OUTSIDE 2021 Tour Series: University of North Florida
Peace Plaza in the spring.
The pristine biodiversity of the University of North Florida’s (UNF) outer natural areas, together with the positive development of the more designed inner campus gardens, benefit all: students, faculty, staff, and the general public. Because of UNF, the environment is also benefiting through the conservation of natural systems and by the educational aspect of the inner campus built gardens. Both benefits promote nature and humans through their interaction.
The UNF Botanical Garden plays off of various college studies, creating a subliminal, full immersion, learning environment. For example, the biology building is surrounded by Florida native plantings and features a full scale beach dune display, pollinator wildflower garden, and courtyard garden. Together, they showcase many south Florida species including gumbo-limbo, mahogany, and silver buttonwood. The healing garden, located at Brooks College of Health, was also recently completed. The dedication for this garden will be held on Wednesday, September 15, 2021 at 9am. While the healing garden was not included on the tour, it provides another example of the very timely “physical and emotional wellness” connection with the academics and health care providers. At this location, we also stopped for a healthy tea (Lemon Grass Tea and Mixed Mint Tea recipes; Raspberry Hibiscus Sweet Tea and Lemon Grass Tea recipes) and jelly flight tasting made up mostly from native edibles (Elderberry jelly, Beautyberry jams, and Acca sellowiana flowers that taste like pineapple).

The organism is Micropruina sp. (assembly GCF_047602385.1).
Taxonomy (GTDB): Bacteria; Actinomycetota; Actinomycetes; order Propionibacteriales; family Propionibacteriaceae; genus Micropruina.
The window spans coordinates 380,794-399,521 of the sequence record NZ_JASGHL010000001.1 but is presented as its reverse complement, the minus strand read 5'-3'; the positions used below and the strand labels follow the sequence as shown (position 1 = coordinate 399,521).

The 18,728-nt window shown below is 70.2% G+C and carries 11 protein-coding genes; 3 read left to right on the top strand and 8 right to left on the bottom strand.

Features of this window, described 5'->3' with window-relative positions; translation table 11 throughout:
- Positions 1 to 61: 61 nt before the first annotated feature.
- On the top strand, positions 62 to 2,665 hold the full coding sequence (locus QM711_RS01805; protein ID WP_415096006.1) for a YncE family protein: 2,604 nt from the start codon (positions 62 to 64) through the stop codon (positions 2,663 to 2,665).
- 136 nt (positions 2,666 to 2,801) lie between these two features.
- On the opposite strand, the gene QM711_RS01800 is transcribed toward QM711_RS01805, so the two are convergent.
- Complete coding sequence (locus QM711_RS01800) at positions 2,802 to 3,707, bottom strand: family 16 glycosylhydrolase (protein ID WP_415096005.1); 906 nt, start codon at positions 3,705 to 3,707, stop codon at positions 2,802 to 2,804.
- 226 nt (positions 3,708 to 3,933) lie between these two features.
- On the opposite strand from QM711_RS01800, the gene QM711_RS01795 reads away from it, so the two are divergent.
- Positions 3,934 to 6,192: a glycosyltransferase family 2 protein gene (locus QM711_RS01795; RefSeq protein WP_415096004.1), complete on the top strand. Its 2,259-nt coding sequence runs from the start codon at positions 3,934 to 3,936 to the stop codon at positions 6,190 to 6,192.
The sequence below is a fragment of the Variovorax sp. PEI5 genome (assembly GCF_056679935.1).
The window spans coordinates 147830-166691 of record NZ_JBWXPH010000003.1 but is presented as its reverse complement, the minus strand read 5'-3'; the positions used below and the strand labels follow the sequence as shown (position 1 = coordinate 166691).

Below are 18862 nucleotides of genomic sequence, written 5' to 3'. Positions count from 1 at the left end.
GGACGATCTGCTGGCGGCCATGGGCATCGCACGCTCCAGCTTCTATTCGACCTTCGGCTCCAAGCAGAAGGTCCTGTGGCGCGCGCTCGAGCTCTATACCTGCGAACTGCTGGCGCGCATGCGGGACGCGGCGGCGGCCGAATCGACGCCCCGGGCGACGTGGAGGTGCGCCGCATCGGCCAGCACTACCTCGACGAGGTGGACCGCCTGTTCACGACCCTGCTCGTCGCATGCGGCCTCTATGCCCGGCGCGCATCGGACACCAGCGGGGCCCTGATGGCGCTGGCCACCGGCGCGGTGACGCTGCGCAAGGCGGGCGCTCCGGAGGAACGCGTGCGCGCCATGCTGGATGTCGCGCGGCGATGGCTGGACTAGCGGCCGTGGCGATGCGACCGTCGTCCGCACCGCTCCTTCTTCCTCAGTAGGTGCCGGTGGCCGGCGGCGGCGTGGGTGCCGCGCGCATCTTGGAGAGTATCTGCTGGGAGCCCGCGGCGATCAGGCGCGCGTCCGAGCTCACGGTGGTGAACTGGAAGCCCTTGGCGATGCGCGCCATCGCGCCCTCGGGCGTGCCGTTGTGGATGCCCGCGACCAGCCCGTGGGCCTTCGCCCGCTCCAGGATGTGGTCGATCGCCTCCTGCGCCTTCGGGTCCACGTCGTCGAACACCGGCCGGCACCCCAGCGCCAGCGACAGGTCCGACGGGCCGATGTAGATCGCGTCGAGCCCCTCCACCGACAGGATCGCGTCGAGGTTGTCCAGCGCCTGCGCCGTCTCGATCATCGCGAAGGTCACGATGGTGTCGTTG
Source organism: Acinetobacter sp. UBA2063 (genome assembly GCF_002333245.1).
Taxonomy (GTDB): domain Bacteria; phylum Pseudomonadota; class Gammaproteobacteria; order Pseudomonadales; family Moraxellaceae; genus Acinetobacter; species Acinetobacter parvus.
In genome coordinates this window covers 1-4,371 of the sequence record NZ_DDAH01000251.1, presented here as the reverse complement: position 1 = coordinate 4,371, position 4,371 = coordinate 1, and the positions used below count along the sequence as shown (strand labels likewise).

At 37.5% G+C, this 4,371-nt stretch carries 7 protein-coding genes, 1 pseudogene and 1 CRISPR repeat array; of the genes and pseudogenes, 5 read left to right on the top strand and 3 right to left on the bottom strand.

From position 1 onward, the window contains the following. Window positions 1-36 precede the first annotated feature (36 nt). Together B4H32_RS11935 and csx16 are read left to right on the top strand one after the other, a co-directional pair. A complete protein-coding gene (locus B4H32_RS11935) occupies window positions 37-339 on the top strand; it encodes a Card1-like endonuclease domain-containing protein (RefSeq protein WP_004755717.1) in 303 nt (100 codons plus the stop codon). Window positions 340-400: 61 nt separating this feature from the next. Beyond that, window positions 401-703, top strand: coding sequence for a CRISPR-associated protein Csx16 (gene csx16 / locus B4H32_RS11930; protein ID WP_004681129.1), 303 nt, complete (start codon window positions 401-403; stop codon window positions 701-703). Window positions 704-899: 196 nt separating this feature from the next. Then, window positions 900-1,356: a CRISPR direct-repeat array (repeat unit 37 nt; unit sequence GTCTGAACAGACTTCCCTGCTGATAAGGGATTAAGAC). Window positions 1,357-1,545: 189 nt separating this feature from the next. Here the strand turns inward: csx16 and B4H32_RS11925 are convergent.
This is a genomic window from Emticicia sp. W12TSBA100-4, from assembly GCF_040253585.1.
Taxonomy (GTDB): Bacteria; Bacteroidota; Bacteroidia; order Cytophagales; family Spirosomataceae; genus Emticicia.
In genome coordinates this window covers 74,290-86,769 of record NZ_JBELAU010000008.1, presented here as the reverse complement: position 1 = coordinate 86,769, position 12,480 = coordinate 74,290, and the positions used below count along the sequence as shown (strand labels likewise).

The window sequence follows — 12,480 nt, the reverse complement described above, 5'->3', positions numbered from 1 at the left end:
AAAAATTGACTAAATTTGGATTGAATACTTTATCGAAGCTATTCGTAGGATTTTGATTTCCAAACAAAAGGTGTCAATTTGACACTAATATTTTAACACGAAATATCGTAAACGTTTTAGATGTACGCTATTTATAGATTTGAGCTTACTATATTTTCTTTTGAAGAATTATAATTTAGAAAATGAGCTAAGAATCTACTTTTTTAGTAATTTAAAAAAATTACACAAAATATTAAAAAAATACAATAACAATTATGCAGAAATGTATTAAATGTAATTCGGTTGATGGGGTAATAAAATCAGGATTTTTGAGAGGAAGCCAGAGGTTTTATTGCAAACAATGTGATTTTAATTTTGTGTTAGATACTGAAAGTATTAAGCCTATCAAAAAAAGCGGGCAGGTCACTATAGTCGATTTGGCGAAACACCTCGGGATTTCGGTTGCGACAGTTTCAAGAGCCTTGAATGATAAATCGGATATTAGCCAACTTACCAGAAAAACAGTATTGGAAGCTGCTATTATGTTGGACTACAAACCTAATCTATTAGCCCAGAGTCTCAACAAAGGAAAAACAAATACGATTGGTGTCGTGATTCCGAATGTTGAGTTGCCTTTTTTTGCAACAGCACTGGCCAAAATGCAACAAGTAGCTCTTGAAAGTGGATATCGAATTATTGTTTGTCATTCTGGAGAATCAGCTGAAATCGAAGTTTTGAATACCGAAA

The serene bamboo garden features 26 non-invasive pachymorph bamboo for the following three genus: Bambusa, Dendrocalamus, and Drepanostachyum. During the tour we were able to observe the Drepanostachyum khasianum while still in gregarious bloom, a phenomenon when all species bloom around the world at the same time. This garden, with only a little over a half acre in size, was designed with sustainability in mind. The irrigation system only runs during periods of exceptional drought. Most of the hardscape is made of permeable concrete, and the fallen leaves remain in place as a mulch substitute.
UNF’s peace garden is just over an acre in size with predominate Mediterranean drought tolerant plantings. The garden is anchored by a bronze sculpture of Gandhi on the north end and Martin Luther King Jr. on the south end. The garden's name was inspired by both of their beliefs and teachings. In the middle of the garden sits a solid, granite picnic table with a quote from George Theroux. In addition to these symbols of peace, the garden boasts a large olive tree and Nelson ‘Mandela’s Gold’ bird of paradise. Other plants include aloes, agaves, bromeliads, euphorbias, cycads, cactus, succulents, and a couple of noteworthy trees such as the Acacia stenophylla and Havardia pallens.
by Rhonda Gracie
UNF's wildflower garden.
The reflexology garden at UNF.
One of the many varieties of flowering plants seen along the tour.
The bamboo garden at UNF.
Rhonda Gracie has been the Horticulturist for the Landscaping and Grounds Department for the University of North Florida since 2013. Her department responsbilities cover 1,300 acres of campus. Since her arrival to UNF, she and her team have been focusing their effort transforming approximately 100-cares of the central core into a botanical garden and conservation of the campus's natural resources. Prior to working for UNF, she was the Landscape Coordinator for the City of Miami Beach's Parks and Recreation Department.